First heard this on the awesome Brazuca4 compilation, my mental remake of the first Pink Panther features Juçara Marçal in place of Fran Jeffries for Meglio Stasera: www.youtube.com/watch?v=yF44qo5nTNwFavorite track: Orunmila.
"Meta Meta are a raucous trio…. twisting Brazilian music with bursts of static and noise” THE WIRE
“The music echoes anything from punk rock to freeform jazz and samba” (4/5) THE GUARDIAN
“An extremely sophisticated mix of jazz, funk and art-rock…. the first really serious contender for album of the year” (5/5) THE INDEPENDENT ON SUNDAY
“Semi-improvised and raw, bursting with vim and surprise” UNCUT
Over a squalling mess of improvised guitar and sax, a twisted, almost broken female vocal cries out to Exu, the gatekeeper of the Afro-Brazilian religion Candomblé. This is the ‘Afro-punk’ sound of Metá Metá - Vocalist Juçara Marçal, saxophonist Thiago França and guitarist Kiko Dinucci – a trio of Sao Paulo’s most sought after musicians, struggling to survive the 21st century sonic schizophrenia of their home city Sao Paulo.
Metá Metá’s sophomore album and debut for Mais Um Discos MetaL MetaL launches itself from the ancient chants of the orixás into a dirty brew of psychedelic samba, distorted jazz and Afro-punk. The band are all followers of candomblé yet Thiago is eager to point out that they are not using the orixás to preach certain beliefs but to provide a framework within which they tell their stories.
On MetaL MetaL they mix these spiritual and rhythmic foundations with influences ranging from Afrobeat to Afrosambas, punk rock to be-bop to create chaotic, life-affirming music that explodes with the rage of The Stooges and Sonic Youth, the spirituality of John Coltrane and Sun Ra and the wild, avant-garde instrumentation of contemporary experimental-psychedelic outfits such as Melt Yourself Down and Goat.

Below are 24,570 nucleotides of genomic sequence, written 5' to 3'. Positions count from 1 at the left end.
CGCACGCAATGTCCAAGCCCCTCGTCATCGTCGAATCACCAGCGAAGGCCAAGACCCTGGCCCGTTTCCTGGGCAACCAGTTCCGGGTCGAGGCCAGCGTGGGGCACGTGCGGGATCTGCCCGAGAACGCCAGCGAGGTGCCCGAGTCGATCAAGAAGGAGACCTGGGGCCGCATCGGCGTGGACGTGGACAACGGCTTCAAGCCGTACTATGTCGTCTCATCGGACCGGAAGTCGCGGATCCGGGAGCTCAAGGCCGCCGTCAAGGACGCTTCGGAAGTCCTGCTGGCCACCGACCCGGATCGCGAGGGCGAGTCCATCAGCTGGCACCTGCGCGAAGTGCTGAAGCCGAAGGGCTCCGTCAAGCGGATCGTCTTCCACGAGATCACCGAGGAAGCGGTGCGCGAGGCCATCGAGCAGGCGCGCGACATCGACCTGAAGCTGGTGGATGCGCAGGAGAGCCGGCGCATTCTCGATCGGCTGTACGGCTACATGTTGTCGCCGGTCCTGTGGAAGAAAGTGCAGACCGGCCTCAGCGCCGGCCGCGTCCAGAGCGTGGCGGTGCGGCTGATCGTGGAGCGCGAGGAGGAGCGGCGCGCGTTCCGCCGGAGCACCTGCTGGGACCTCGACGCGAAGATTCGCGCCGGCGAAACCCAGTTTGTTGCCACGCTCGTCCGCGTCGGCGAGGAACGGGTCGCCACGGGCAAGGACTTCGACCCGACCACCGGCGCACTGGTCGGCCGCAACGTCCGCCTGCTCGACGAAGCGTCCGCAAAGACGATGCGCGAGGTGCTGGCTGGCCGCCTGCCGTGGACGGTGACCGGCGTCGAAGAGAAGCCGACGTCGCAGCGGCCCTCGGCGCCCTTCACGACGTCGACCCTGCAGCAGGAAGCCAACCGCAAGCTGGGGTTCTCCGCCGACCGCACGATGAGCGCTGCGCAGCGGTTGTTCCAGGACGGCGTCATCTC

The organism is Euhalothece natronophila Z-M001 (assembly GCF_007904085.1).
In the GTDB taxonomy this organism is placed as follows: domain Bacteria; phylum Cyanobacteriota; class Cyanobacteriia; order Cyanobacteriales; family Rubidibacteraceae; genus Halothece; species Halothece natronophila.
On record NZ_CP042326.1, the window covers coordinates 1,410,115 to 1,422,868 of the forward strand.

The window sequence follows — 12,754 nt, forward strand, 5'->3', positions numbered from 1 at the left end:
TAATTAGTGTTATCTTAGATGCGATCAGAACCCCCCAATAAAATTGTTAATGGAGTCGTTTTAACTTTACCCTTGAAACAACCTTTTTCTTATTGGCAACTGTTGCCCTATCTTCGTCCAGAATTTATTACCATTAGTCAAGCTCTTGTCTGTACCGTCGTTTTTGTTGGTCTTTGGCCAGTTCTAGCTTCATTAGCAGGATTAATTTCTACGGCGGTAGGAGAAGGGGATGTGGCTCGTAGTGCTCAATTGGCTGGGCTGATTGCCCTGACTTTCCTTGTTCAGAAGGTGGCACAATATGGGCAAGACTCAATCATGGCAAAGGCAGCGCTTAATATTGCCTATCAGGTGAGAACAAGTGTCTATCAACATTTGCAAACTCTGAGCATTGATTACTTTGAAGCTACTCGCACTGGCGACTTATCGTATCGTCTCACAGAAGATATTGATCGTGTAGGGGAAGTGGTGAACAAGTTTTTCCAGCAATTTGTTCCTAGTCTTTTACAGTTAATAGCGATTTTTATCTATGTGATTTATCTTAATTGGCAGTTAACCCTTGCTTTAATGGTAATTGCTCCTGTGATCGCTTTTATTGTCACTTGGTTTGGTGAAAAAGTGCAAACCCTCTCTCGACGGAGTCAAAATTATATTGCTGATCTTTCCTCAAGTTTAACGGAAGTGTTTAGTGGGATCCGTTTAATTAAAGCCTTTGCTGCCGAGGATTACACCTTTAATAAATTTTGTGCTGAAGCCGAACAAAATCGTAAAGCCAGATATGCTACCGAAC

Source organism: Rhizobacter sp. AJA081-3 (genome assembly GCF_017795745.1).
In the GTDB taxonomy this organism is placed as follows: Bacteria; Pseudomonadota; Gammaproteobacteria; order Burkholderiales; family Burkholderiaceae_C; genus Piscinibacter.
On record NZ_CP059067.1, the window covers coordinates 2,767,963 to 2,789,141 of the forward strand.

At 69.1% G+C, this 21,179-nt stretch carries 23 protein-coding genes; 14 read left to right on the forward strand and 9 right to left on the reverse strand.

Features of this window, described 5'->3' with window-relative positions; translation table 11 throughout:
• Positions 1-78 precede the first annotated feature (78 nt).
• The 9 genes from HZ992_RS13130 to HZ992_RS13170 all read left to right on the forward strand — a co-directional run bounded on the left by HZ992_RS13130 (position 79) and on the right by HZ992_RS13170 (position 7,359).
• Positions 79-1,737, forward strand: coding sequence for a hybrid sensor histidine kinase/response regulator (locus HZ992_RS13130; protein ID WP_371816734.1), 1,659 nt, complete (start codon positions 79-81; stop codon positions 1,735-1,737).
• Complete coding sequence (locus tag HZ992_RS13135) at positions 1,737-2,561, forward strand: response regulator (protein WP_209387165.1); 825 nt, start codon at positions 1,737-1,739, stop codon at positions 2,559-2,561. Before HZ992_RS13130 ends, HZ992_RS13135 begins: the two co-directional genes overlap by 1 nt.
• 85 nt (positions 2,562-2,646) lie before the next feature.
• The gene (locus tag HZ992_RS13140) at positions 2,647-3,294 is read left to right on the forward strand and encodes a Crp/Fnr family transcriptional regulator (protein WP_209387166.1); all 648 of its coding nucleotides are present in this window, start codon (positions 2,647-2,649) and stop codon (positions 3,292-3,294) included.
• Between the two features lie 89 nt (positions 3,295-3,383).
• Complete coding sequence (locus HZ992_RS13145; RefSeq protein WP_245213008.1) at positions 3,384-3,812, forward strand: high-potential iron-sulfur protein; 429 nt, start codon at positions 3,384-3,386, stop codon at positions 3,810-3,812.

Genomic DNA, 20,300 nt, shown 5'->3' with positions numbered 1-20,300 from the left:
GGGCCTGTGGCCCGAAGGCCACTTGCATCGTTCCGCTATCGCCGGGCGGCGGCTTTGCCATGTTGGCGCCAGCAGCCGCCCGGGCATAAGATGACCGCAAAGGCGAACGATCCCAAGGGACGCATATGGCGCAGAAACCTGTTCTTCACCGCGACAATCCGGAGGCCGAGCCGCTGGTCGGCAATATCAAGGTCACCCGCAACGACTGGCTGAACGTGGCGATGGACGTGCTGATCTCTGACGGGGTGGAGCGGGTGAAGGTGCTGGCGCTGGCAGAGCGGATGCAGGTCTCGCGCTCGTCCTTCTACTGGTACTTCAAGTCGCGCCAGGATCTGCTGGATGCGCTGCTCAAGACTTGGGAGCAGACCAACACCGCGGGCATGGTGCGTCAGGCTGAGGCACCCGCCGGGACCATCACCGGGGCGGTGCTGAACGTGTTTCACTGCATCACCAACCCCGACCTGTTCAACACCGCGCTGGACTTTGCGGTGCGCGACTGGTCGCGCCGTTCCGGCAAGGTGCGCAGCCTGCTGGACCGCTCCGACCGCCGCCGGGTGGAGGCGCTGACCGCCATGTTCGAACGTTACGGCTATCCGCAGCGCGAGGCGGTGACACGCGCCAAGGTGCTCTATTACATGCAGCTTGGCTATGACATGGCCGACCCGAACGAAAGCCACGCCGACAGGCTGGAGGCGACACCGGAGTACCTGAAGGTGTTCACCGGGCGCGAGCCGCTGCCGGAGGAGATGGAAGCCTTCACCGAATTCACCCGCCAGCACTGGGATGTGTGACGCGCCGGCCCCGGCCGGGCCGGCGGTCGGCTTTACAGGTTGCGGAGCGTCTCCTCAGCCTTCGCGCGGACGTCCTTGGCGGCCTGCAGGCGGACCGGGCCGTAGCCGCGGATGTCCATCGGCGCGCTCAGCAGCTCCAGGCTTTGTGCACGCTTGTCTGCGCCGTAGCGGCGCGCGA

Thiago’s sax-playing has some serious experimental traction, one moment somersaulting countermelodies over Kiko’s guitar, the next diving low to provide the brassy bass to Juçara’s commanding vocals. Kiko is influenced by the intricacies of African music and never plays chords, allowing for wonderful melodic interplays between himself and Thiago. On Oya, the guitar confidently strides in on a funk-driven riff, challenging the saxophone, whose immediate riposte oozes sophistication to match and elegantly paves the way for Juçara. “This,” claims Thiago, “adds drama to the songs, as you never know where the melody is going to take you. If the guitar opens with a chord, the harmonic structure has been laid out, and the listener already knows what’s coming next.”
All the band members are integral cogs of the São Paulo arts scene; Thiago with his improv-led trio, MarginalS and African rooted solo outfit, Sambanzo was also in Criolo’s touring band for two years. It was during his stint with Criolo that he met Tony Allen, which led to the two collaborations with him on the album. Juçara is a member of a cappella group (Vesper Vocal), experimental theatre company (Companhia Coral) and professor of singing at Sao Paulo’s University Anhembi Morumbi. Kiko plays with Passo Torto a ‘samba string quartet’ and is a widely respected visual artist - he created the wood carving for the MetaL MetaL logo.